• Width – Define width for text, text area, and select boxes.

  • Height – Define height for select and text area type widgets.

  • Options – Used in conjunction with Select or Combo type widgets. Comma separated values, value=label format, label is the displayed choice and value is the value passed when label is chosen. Example, the Members only control, you want to pass a yes or no to the code in the template, options would be:

yes=Yes, no=No

  • Filters – Filters can be used to constrain what types of data is entered. For example, if you want only alpha characters in your Page title, you could select A-Za-z_0-9 as your filter. If you are selecting from database you may use DB Lookup, and so on.

  • Database Lookup – You can use database fields (instead of Options) to populate some types of widgets that you chose above. The following boxes allow you to configure which table to use, and which fields from that table to use in populating your widgets.

  • Lookup select – Use this box to supply lookup field that will be used for populating certain widget types selected above. (Select, Combo, etc) This will be used as the look up field if “Field for Lookup” is empty. If you use this box, it is assumed that you are using ONE field for lookup, and that field is in the products table. If you want to use more than one field, or fields from a table other than products, you must use the Field for Lookup box.

  • Field for Lookup – Use this box to supply lookup values that will be used for populating certain widget types selected above. (Select, Combo, etc) Can select two fields from the same table, separate with commas, and the second field will be used as a Label, while the first one will be used as the value for this selection.

  • Lookup table – Use this to select a table if other than products is to be used. “Products” is the default table when this table window is blank.

  • Help and misc

  • Help – This is help text that will be displayed next to the widget. You can enter comments here that may help the user in deciding how to use the particular control.

  • Help URL – If a control is particularly complex, you can provide a URL to display a more in depth description of the control usage. Provide a full link, i.e. http://www.myhelp.com/myhelppage.html , or you can provide a page reference such as myhelppage.html, and a url will be generated to the admin directory as in: http://demo.icdevgroup.org/i/demo1/admin/myhelppage.html

  • Prepend HTML – This allows you to put any HTML code in next to the widget you selected above. This HTML will be located directly before the widget. You can also insert standard Interchange links such as <a href=”[area index]”>index</a> and the links will point to the regular catalog location rather than the admin.

  • Append HTML – This allows you to put any HTML code in next to the widget you selected above. This HTML will be located directly after the widget. You can also insert standard Interchange links such as <a href=”[area index]”>index</a> and the links will point to the regular catalog location rather than the admin.

  • Pre_Filter – You can filter data coming from the data field. Filters described above place restrictions on data going to the database, Pre_Filter can place restrictions on or format data coming from the database.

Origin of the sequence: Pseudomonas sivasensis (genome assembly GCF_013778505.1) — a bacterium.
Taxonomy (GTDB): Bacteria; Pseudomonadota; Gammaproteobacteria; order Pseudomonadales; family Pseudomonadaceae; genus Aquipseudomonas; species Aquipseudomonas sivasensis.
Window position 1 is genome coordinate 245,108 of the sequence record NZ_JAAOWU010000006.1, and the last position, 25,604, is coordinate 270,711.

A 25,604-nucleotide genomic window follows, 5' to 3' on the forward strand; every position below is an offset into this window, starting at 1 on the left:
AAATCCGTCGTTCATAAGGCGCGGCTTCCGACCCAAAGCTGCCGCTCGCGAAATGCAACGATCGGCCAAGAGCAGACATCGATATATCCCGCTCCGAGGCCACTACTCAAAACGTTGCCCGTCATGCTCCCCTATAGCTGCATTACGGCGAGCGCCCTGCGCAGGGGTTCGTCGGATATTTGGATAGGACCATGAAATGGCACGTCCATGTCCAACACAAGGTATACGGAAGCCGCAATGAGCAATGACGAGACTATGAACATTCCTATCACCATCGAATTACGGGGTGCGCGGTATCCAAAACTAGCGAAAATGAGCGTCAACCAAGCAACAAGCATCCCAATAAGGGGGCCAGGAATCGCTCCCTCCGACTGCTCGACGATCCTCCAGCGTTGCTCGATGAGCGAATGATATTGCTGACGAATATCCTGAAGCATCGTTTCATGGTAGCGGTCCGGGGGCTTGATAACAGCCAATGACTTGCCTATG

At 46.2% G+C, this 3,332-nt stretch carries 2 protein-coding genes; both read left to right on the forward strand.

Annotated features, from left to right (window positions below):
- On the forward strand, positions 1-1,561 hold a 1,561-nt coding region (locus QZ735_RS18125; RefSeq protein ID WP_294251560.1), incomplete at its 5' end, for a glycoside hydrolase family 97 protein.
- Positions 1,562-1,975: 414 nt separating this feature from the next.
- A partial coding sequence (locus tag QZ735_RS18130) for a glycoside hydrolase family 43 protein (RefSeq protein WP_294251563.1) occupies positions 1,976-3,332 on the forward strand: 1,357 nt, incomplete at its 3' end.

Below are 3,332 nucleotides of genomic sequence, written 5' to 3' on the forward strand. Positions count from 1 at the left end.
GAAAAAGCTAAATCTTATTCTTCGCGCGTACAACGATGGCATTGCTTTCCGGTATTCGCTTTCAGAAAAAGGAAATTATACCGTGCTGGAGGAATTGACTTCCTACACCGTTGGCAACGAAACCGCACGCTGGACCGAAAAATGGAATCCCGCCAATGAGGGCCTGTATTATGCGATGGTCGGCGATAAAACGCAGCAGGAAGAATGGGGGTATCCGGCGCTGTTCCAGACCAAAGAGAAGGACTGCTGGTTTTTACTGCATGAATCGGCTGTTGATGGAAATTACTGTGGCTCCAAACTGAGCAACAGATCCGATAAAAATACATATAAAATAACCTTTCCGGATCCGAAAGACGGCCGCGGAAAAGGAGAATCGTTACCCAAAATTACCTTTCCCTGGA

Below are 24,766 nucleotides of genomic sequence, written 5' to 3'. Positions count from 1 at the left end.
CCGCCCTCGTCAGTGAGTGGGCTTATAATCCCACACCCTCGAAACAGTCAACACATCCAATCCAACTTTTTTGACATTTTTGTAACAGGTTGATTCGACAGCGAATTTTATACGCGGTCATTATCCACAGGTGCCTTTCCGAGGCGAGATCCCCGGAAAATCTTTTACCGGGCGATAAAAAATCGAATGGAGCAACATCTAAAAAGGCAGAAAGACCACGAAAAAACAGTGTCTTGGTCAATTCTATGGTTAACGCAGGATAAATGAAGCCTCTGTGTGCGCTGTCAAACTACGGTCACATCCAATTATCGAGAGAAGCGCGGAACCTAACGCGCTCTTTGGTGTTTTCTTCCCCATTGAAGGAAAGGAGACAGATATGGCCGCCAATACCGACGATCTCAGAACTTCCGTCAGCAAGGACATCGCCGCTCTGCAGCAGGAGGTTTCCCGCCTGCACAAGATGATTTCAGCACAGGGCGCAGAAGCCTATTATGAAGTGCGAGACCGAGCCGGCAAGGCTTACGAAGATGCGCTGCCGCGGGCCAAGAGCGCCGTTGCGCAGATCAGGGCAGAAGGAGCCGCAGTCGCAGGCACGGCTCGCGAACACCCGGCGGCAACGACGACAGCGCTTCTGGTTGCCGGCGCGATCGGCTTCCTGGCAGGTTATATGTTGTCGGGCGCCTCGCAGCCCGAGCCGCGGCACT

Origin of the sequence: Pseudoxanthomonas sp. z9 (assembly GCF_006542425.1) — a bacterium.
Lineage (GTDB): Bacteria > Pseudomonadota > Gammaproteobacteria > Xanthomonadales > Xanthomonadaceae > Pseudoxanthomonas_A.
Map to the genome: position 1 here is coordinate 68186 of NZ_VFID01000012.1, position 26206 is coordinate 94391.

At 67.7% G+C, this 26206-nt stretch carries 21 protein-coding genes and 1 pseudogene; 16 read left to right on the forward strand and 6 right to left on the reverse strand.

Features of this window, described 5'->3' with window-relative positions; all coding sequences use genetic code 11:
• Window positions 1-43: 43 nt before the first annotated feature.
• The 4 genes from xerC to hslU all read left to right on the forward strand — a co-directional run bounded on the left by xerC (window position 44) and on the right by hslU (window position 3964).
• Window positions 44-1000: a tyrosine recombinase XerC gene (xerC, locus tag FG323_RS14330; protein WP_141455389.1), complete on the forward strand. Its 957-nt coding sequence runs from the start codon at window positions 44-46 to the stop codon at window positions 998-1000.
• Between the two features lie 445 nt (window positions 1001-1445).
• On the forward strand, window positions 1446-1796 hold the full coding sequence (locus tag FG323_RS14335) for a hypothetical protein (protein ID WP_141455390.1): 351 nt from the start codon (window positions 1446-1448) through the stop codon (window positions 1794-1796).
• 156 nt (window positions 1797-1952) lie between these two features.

The final selectable area in the Template Edit Existing Templates is the Page Layout. The Page Layout area normally contains template areas, NAME_OF_TEMPLATE_TOP, and NAME_OF_TEMPLATE_BOTTOM. Each of these template areas is a link, which will change; you guessed it, the center display to show the contents of the selected area. To begin with, all that will be shown in the Page Layout window will be the Template area name, a checkbox “changed”, and the words No Component. Most Interchange templates are made up of two html pages, a Top and a Bottom. Like everything in Interchange, flexibility is key. If you look at one of the existing templates in Interchange, you can see that most of the HTML for the entire template is located in the Top area, and the Bottom area pretty much just closes things up. You can set up your template in an HTML editor, and then transfer that in pieces, to Top and Bottom areas. A simple trick is to create the page as you want it to appear, then put in comments where you want to start and end each section, for example

<!—Start top here All of your top area html here <!—end top here<!—start bottom here All of your bottom area html <!—end bottom here

Then simply cut and paste into the appropriate template areas. See an example of this commenting highlighted in blue here. We will discuss components in the next section, but remember to plan to make use of this powerful Interchange feature when designing your template. A component is a somewhat self-contained module that can be defined in Interchange, and called from within the template. To insert a component into your template, you need to create an area or slot for the component. You can create several slots in different areas of your template. The nice part about it is that you do not have to use the slot, unless you need it.

To create a slot for a component, you will need to plan the page out in advance. Do you want a column down the left side of your page that you can insert components into? Do you want to have a spot at the bottom of the page for a component or two? You can put the slots virtually anywhere, but you need to plan your page in advance. So the first step is to create an HTML location for the slot. Do this by simply creating an HTML template as mentioned earlier, but build with slots in mind. For example you may have a table that is 3 columns wide. The first column may contain an area for small search boxes and shopping cart components. The second column may be quite a bit wider and contain room for the main content of the page, and the third column may contain an area for additional “Best seller” components. They can be arranged in any way you like.